People often think they know what causes chronic depression. Surveys indicate that more than 80% of the public blames a “chemical imbalance” in the brain. The unbalanced brain chemical in question is serotonin, an important neurotransmitter with fabled “feel-good” effects. But the causes of depression go far beyond serotonin deficiency. Clinical studies have repeatedly concluded that the role of serotonin in depression has been overstated. Indeed, the entire premise of the chemical-imbalance theory may be wrong, despite the relief that Prozac seems to bring.
The Montreal Mafia murders: Blood, gore, cannolis, and hockey bags
On the morning they were arrested for allegedly burning bodies as part of a series of Mafia murders, Marie-Josée Viau and Guy Dion had already finished breakfast and packed their daughter off to elementary school. A Mother’s Day card hung on the fridge next to family photographs. Viau, 44, didn’t have to go to her shift at the roadside poutine restaurant until later that day, so she tried baking something new: blueberry phyllo puffs. The pastries were still on the stove top when police arrived at 9:56 a.m. on October 16, 2019. “We’re normal people,” Viau swore to the arresting officers. “We didn’t kill anyone.” But undercover recordings made by investigators told a different tale.
The search for extraterrestrial life as we don’t know it
Part of the difficulty in searching for life of any sort is that scientists don’t agree on how life started in the first place—or what life even is. One good attempt at a definition came in 2011 from geneticist Edward Trifonov, who collated more than 100 interpretations of the word “life” and distilled them into one overarching idea: it’s “self-reproduction with variations.” NASA formulated a similar working definition years earlier, in the mid-1990s, and still uses it to design astrobiology studies. Life, according to this formulation, “is a self-sustaining chemical system capable of Darwinian evolution.”
The controversial king of hardcore climbing
Over the past four years, a former Nepalese special forces soldier named Nims Purja has electrified the climbing world. He became mega-famous in 2019 by scaling all 14 of the world’s 8,000-meter peaks in just six months and six days. After that feat, his notoriety was multiplied by the releases of his book, Beyond Possible, and Netflix movie, 14 Peaks, both of which helped confer a level of power on Nims that climbers seldom achieve. Now he’s deciding how to wield that influence, both for himself and his Sherpa compatriots. He’s aimed at nothing less than remaking the Himalayan guiding industry in his image.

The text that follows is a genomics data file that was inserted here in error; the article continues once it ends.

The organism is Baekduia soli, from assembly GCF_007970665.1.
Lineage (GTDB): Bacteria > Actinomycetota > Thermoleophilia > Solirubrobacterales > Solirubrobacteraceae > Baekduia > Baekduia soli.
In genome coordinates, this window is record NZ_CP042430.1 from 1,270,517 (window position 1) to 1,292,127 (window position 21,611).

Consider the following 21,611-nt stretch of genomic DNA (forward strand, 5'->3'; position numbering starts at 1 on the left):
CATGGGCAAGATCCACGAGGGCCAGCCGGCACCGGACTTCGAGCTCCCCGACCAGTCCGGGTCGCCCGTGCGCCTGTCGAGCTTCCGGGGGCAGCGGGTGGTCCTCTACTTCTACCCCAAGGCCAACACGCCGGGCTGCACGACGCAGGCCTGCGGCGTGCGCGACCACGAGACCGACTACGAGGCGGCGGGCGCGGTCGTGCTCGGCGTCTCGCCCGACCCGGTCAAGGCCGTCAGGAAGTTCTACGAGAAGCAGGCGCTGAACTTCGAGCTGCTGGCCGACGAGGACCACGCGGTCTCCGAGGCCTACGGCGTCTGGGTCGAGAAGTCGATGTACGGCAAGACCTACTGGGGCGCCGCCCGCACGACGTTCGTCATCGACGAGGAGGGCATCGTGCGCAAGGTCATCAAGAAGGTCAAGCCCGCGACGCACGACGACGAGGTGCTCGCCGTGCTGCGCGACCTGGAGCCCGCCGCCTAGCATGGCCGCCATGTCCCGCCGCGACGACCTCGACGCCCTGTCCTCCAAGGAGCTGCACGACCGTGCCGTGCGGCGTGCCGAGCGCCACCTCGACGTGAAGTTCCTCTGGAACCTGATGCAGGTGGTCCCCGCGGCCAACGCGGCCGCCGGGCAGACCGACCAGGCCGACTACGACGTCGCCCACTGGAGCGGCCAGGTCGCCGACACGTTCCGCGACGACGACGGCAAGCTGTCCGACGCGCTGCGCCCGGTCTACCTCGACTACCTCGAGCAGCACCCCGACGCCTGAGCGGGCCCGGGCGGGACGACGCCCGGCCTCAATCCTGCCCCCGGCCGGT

What happened when two nuclear bombs crashed in North Carolina
On a cold wet day in January 1961, Lt. Jack ReVelle climbed out of a muddy hole in the ground, holding a rough, gray sphere the size of a volleyball against his chest. For the better part of a week, he and his crew had been digging in the swampy ground outside of Goldsboro, North Carolina. It had been raining and snowing, and the hole had grown to be larger than a football field. Jack was just 25 years old, but he was in charge. When he and his men finally found what they were looking for, Jack was the one who got to climb up the ladder and bring it out. Lt. Jack ReVelle had just located and defused two nuclear bombs that accidentally fell out of a B-52 bomber over Eastern North Carolina.
An ALS patient set a new record for communicating via a brain implant
Eight years ago, a patient lost her power of speech because of ALS, or Lou Gehrig’s disease, which causes progressive paralysis. She can still make sounds, but her words have become unintelligible, leaving her reliant on a writing board or iPad to communicate. Now, after volunteering to receive a brain implant, the woman has been able to rapidly communicate phrases like “I don’t own my home” and “It’s just tough” at a rate approaching normal speech. The scientists say their volunteer, identified only as “subject T12,” smashed previous records by using the brain-reading implant to communicate at a rate of 62 words a minute.